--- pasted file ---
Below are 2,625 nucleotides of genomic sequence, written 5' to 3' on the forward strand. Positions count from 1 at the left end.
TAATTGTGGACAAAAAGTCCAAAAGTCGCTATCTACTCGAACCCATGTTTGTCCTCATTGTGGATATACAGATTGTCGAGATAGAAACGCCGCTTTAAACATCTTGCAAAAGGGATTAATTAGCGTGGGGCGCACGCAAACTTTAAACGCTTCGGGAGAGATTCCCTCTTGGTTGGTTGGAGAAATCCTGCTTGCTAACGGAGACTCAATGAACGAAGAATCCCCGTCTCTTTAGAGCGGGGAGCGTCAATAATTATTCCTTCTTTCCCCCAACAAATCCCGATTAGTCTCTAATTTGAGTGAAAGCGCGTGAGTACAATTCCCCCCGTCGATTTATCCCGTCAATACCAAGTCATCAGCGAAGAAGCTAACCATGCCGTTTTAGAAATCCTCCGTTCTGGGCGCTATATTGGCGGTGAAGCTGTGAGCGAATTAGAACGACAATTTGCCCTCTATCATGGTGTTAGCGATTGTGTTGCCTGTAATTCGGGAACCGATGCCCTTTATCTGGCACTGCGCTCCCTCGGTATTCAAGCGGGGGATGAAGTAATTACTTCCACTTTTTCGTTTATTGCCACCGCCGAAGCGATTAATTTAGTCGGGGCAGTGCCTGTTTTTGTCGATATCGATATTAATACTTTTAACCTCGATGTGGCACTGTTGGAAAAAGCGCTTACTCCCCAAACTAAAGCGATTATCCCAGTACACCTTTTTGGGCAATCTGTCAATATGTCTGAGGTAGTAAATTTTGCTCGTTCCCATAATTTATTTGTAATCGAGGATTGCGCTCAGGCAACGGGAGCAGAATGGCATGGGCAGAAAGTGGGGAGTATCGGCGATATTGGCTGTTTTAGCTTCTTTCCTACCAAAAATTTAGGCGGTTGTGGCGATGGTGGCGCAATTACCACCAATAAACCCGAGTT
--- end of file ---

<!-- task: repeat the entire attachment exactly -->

Below are 2,625 nucleotides of genomic sequence, written 5' to 3' on the forward strand. Positions count from 1 at the left end.
TAATTGTGGACAAAAAGTCCAAAAGTCGCTATCTACTCGAACCCATGTTTGTCCTCATTGTGGATATACAGATTGTCGAGATAGAAACGCCGCTTTAAACATCTTGCAAAAGGGATTAATTAGCGTGGGGCGCACGCAAACTTTAAACGCTTCGGGAGAGATTCCCTCTTGGTTGGTTGGAGAAATCCTGCTTGCTAACGGAGACTCAATGAACGAAGAATCCCCGTCTCTTTAGAGCGGGGAGCGTCAATAATTATTCCTTCTTTCCCCCAACAAATCCCGATTAGTCTCTAATTTGAGTGAAAGCGCGTGAGTACAATTCCCCCCGTCGATTTATCCCGTCAATACCAAGTCATCAGCGAAGAAGCTAACCATGCCGTTTTAGAAATCCTCCGTTCTGGGCGCTATATTGGCGGTGAAGCTGTGAGCGAATTAGAACGACAATTTGCCCTCTATCATGGTGTTAGCGATTGTGTTGCCTGTAATTCGGGAACCGATGCCCTTTATCTGGCACTGCGCTCCCTCGGTATTCAAGCGGGGGATGAAGTAATTACTTCCACTTTTTCGTTTATTGCCACCGCCGAAGCGATTAATTTAGTCGGGGCAGTGCCTGTTTTTGTCGATATCGATATTAATACTTTTAACCTCGATGTGGCACTGTTGGAAAAAGCGCTTACTCCCCAAACTAAAGCGATTATCCCAGTACACCTTTTTGGGCAATCTGTCAATATGTCTGAGGTAGTAAATTTTGCTCGTTCCCATAATTTATTTGTAATCGAGGATTGCGCTCAGGCAACGGGAGCAGAATGGCATGGGCAGAAAGTGGGGAGTATCGGCGATATTGGCTGTTTTAGCTTCTTTCCTACCAAAAATTTAGGCGGTTGTGGCGATGGTGGCGCAATTACCACCAATAAACCCGAGTT